I was initially introduced to Simonne Guillerm Allen in order to teach her pranayama, or yogic breathing techniques. This was recommended by her doctors in France as a way to develop core strength and support her deteriorating back.
Simonne is an 87 year old French woman who grew up in Vietnam and spent her adult life between France and the United States, making her career as a university French language teacher. She moved from Brittany, France to New Hampshire to live with her son about a year ago.
At first we met once a week. Over time, the breathing exercises evolved into a meditation practice. Then we started integrating yoga and movement adapted to her physical condition, accompanied by some of her favorite French music from the internet. We discussed the transition into both her new living situation and the changes in her body and independent mobility. We contemplated Yogic and Buddhist psychology and philosophy to help her adapt and find a way to access her best quality of life with things exactly as they were. It was during these meetings that she began sharing tales from her life story. I became fascinated and she became more comfortable. Her seated posture, range of motion, mood and energy level improved significantly as we continued to meet. I currently see her four to five times a week, and there is always more to do than we have time.
The first spark that led to our current project came as we were dancing to Charles Trenet videos on YouTube. We had begun dancing together, she holding my arms for balance, in order to make range of movement exercises more interesting and invigorating. While scrolling through the videos, I happened upon Trenet’s version of the poem Chanson d’automne by Paul Verlaine put to music. Simonne freestyle translated the words as we listened to the song so I could understand what what he was singing. We were both inspired by this, so we started looking through French poetry on the internet.
Simonne mentioned that she had memorized some poetry throughout her life, which gave me an idea. Although her recall of past events is often extremely precise, her ability to imprint new memory is waning. I recalled hearing that some people find “passage meditation” in the tradition of Eknath Eswaren improves memory. Passage mediation utilizes a memorized passage silently recited internally as a focus point for the mind, the way we often use the breath as a point of concentration in meditation. Although this style of meditation typically employs spiritual writings from a wide range of traditions, I knew it would be difficult for Simonne to memorize a new passage. I asked if she remembered any poetry enough to try it. She said yes, and immediately recited aloud Harmonie du Soir by Charles Baudelaire. In full, en francais.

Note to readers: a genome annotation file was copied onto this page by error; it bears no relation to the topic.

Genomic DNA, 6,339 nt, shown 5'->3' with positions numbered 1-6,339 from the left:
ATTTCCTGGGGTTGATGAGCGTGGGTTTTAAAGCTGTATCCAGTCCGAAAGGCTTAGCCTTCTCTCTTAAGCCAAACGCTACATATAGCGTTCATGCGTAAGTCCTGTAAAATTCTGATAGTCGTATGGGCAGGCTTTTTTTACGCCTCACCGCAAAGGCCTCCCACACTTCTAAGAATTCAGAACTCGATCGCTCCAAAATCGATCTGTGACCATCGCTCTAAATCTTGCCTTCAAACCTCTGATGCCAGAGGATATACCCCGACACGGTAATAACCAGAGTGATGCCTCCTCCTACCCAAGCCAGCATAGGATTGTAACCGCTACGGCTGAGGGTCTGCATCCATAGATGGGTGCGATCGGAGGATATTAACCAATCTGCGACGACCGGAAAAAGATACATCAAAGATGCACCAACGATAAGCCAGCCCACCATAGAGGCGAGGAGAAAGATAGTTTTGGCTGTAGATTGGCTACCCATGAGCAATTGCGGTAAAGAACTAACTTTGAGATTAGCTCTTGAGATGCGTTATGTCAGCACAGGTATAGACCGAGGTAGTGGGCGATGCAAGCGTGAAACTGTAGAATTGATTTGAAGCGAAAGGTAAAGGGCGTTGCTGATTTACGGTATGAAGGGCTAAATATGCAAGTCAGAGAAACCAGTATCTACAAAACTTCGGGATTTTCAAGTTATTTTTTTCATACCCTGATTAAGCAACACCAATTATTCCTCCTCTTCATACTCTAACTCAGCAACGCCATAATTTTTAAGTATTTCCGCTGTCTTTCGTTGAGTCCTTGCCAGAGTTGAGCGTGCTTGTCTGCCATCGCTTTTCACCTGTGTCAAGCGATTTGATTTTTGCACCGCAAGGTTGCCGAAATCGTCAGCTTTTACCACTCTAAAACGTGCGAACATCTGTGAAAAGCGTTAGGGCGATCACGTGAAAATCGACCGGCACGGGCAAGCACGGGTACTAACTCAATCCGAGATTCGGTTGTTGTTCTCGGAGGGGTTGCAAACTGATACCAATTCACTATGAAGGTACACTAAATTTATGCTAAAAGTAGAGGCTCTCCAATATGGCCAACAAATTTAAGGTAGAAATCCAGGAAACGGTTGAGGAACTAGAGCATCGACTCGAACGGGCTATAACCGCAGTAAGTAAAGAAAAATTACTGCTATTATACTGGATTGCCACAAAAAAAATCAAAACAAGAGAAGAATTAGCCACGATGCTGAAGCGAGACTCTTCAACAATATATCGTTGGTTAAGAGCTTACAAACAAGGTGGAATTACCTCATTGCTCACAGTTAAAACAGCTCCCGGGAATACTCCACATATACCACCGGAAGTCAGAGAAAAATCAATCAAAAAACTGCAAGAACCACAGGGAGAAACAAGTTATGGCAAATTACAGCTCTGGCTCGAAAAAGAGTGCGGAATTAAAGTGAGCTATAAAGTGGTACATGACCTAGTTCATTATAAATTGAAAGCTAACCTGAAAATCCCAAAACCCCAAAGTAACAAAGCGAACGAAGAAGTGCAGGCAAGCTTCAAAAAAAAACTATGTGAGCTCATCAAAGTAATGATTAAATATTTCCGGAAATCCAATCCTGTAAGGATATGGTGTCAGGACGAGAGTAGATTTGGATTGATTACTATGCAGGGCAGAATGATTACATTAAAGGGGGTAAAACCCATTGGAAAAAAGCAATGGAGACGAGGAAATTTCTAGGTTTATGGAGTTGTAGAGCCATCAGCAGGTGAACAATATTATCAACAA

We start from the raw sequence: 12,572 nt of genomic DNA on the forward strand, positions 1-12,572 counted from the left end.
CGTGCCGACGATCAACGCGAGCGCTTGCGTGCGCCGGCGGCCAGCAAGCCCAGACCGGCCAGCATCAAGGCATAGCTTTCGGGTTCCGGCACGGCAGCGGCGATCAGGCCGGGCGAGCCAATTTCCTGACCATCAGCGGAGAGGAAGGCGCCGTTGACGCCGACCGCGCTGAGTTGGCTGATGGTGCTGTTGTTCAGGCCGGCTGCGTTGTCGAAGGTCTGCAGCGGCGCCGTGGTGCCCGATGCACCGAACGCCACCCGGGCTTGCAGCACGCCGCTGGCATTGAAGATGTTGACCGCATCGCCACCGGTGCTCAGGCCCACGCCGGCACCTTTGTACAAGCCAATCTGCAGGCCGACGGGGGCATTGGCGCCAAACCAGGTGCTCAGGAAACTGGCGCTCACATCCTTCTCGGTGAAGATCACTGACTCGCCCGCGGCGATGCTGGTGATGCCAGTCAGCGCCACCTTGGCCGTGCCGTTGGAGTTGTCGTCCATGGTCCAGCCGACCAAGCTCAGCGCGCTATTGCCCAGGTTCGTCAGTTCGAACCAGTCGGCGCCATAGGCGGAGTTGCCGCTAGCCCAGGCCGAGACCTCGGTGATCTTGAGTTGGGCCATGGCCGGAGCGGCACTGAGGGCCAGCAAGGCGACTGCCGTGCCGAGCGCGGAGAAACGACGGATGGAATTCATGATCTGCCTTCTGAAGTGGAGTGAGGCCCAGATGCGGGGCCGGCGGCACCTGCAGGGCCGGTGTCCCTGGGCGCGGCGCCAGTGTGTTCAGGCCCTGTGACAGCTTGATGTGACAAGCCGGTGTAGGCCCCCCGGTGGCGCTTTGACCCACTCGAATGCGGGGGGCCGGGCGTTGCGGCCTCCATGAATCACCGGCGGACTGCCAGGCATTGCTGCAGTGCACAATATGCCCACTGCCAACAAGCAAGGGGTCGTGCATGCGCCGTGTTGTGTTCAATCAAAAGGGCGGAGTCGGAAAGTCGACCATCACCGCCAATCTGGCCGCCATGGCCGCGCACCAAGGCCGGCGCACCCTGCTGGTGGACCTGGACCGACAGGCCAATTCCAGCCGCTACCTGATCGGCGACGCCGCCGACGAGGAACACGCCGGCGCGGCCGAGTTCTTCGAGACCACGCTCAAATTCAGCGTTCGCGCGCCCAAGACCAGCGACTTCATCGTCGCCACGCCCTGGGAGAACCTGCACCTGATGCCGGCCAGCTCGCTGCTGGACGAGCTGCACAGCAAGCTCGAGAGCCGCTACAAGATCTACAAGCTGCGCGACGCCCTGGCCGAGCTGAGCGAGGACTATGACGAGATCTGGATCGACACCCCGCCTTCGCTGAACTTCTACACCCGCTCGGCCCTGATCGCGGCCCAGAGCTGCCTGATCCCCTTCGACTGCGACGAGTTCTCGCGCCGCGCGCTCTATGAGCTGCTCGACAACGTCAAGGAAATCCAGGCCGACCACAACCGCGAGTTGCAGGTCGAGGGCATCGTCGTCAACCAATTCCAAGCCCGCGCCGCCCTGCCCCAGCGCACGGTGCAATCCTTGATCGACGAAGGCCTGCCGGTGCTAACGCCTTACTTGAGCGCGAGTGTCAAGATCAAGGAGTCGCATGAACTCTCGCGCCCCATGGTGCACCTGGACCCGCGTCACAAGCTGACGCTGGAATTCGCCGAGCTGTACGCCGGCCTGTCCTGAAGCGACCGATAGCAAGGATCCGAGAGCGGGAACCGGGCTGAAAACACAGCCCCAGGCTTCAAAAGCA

We each brought our head, neck and spine into alignment so that our posture felt somewhat weightless and stable, and sat for awhile. She in her chair and I on the floor, she internally reciting the poem and I the Mahamrityunjaya Mantra – a Shaivite predecessor of sorts in meaning to the Serenity Prayer. It went well. I asked her to translate the poem so I could understand, and so she did, aloud, as I typed it into the computer. Our excitement was palpable. I left her with a copy of the translation to edit, and another poem to translate while I was gone.
She has been at it ever since. She direct translates first and then plays with it to make it sound clear in English, while staying as close to the original text as possible. We look at other English translations sometimes for inspiration and as a dictionary of sorts, and yet her versions are often unique and I typically prefer them to what we find in books and online.
And the poetry is beautiful; Baudelaire, Verlaine and Victor Hugo are our favorites so far. She recently translated a Verlaine, En Sourdine, which I discovered was the inspiration for a song composed by Debussy – one of my favorite composers, who we had been listening to while doing slow range of movement yoga in her chair. Looking further, I realized that poetry was often a muse for Debussy, which has led us into an interesting inquiry into the social history of the time period in which these artists were creating, gleaned from their personal histories and the medium of their art. Clair de lune, one of Debussy’s most famous compositions, is also a musical interpretation of a Verlaine poem. This translation is less distinct than many of her other efforts, as the original French is more straightforward than some of the other poems she has worked with, most notably Mallarmé, another muse of Debussy. Yet it is one of our favorites.
Enjoy! We sure do.
translated by Simonne Guillerm Allen
Your soul is a chosen landscape
Where charming masqueraders and jesters go
Playing the lute, and dancing, and almost
Sad beneath their fanciful disguises
All sing in a minor key
of victorious love and the opportune life
They do not seem to believe in their happiness
And their song mingles with the moonlight
With the still moonlight, sad and beautiful
That sets the birds dreaming in the trees
And the fountains sobbing in ecstasy
The tall slender fountains among marble statues.
Clair de lune
de Paul Verlaine
Votre âme est un paysage choisi
Que vont charmant masques et bergamasques
Jouant du luth et dansant et quasi
Tristes sous leurs déguisements fantasques.
Tout en chantant sur le mode mineur
L’amour vainqueur et la vie opportune
Ils n’ont pas l’air de croire à leur bonheur
Et leur chanson se mêle au clair de lune,
Au calme clair de lune triste et beau,
Qui fait rêver les oiseaux dans les arbres
Et sangloter d’extase les jets d’eau,
Les grands jets d’eau sveltes parmi les marbres.